Playwright: Music and lyrics by John Kander and Fred Ebb, book by David Thompson. At: Porchlight Music Theatre at Stage 773, 1225 W. Belmont Ave. Tickets: $45-$51. Runs through: March 12
The real-life story related in our play is of how nine African-American teenagers, one day in 1931, all happened to be freight-hopping on the same Chattanooga-to-Memphis train. Their discovery and arrest revealed two more illegal passengers on boardwhite women, who accused the colored men of raping them. Despite evidence of the latter's innocence, regional justice mandated a guilty verdict, repeated in several appeals over the next six years, while drawing national attention to the prisoners facing an uncertain future on Death Row.
This dark chapter in our nation's history would appear an unlikely premise for musical comedy, but hitmakers John Kander and Fred Ebb, having earlier in their career successfully depicted the Nazi Invasion and prohibition-era Gangland Corruption as razzle-dazzle extravaganzas, decided the time was ripe in 2006 for an account of racial atrocities framed in the conventions of an old-time blackface Minstrel Show.
Audience demographics have changed over the intervening decades, however, and in 2017, not even a pious denouement meant to inject a note of self-righteous distance into the grin-and-shuffle stage picture can prevent this one-note concept emerging the most cringeworthy exercise in bad taste since Stephen Dolginoff's Thrill Me.
To be sure, playgoers repelled by nearly two intermissionless hours of Kander and Ebb's faux-naif iconography can focus on the scholarly aspects of this once-popular period entertainment whose conventions are preserved chiefly in print images, forcing the actors in this Porchlight Music Theatre revival to deliver their patter in tableau mode, effectively stifling any comic phrasing likely to elicit laughs. You can also suspend your enlightened moral sensibilities and revel in a score reflecting Broadway fashions of a decade ago, performed by a muscular-voiced and agile-footed cast who discharge their duties with unflinching alacrity, whether tapping energetically as prison guards playfully engage in terrifying a child with threats of imminent execution in the electric chair, or extolling the advantages of "Jew Money" in a stroll-tempo ballad.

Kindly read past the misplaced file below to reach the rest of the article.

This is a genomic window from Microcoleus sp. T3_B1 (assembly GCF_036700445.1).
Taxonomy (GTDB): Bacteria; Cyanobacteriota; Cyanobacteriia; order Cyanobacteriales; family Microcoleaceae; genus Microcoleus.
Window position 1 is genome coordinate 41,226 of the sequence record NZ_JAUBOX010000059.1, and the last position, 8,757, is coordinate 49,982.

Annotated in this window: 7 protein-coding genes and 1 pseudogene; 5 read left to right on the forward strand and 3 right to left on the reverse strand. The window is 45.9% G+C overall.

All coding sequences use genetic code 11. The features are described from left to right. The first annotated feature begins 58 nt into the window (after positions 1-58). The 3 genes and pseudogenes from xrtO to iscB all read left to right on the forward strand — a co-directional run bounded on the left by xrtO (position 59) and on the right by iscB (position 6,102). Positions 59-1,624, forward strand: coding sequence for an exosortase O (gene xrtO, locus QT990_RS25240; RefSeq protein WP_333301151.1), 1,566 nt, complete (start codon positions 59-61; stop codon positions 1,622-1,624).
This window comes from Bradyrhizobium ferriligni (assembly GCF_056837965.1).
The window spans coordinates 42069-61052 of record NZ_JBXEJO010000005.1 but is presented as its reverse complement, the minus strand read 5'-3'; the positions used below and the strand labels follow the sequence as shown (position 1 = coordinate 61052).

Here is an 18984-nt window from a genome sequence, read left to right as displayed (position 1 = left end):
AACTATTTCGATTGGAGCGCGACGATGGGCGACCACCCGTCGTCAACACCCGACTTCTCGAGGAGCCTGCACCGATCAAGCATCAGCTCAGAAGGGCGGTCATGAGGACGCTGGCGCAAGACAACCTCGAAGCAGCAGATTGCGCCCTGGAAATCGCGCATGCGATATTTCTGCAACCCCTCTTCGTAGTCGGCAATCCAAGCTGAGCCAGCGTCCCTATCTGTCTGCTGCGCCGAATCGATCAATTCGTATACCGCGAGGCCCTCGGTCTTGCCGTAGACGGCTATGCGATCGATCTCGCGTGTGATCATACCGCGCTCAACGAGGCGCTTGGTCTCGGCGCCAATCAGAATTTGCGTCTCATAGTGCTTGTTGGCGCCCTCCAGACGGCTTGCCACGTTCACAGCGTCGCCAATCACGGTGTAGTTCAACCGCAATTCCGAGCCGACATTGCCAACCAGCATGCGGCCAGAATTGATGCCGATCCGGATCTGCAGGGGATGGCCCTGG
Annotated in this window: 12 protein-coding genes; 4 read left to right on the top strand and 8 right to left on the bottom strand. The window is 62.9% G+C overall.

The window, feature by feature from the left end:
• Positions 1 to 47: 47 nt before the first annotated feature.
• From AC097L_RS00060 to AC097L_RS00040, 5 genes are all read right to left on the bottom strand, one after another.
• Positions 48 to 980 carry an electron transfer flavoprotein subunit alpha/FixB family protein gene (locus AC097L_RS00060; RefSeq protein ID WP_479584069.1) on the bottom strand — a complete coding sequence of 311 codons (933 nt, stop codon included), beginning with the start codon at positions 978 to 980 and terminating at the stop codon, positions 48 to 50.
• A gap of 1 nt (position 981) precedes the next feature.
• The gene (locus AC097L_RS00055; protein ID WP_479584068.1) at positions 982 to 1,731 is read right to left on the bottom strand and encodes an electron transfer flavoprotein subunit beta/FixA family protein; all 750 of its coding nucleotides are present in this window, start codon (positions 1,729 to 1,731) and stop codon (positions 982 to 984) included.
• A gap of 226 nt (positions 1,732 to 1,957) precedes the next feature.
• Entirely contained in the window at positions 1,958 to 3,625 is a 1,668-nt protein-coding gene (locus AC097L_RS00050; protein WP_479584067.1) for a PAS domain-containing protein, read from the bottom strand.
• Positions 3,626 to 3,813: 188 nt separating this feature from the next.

The talent and industry invested by Porchlight's production company is certainly to be commended. That said, though, would-be composers inspired by its success to embark on such prospective song-and-dance pageants as, say, The Emmett Till Follies or Maine Coon Cats, are advised that if satire ( as George S. Kaufman once observed ) is what closes on Saturday night, the shelf life of irony is considerably shorter.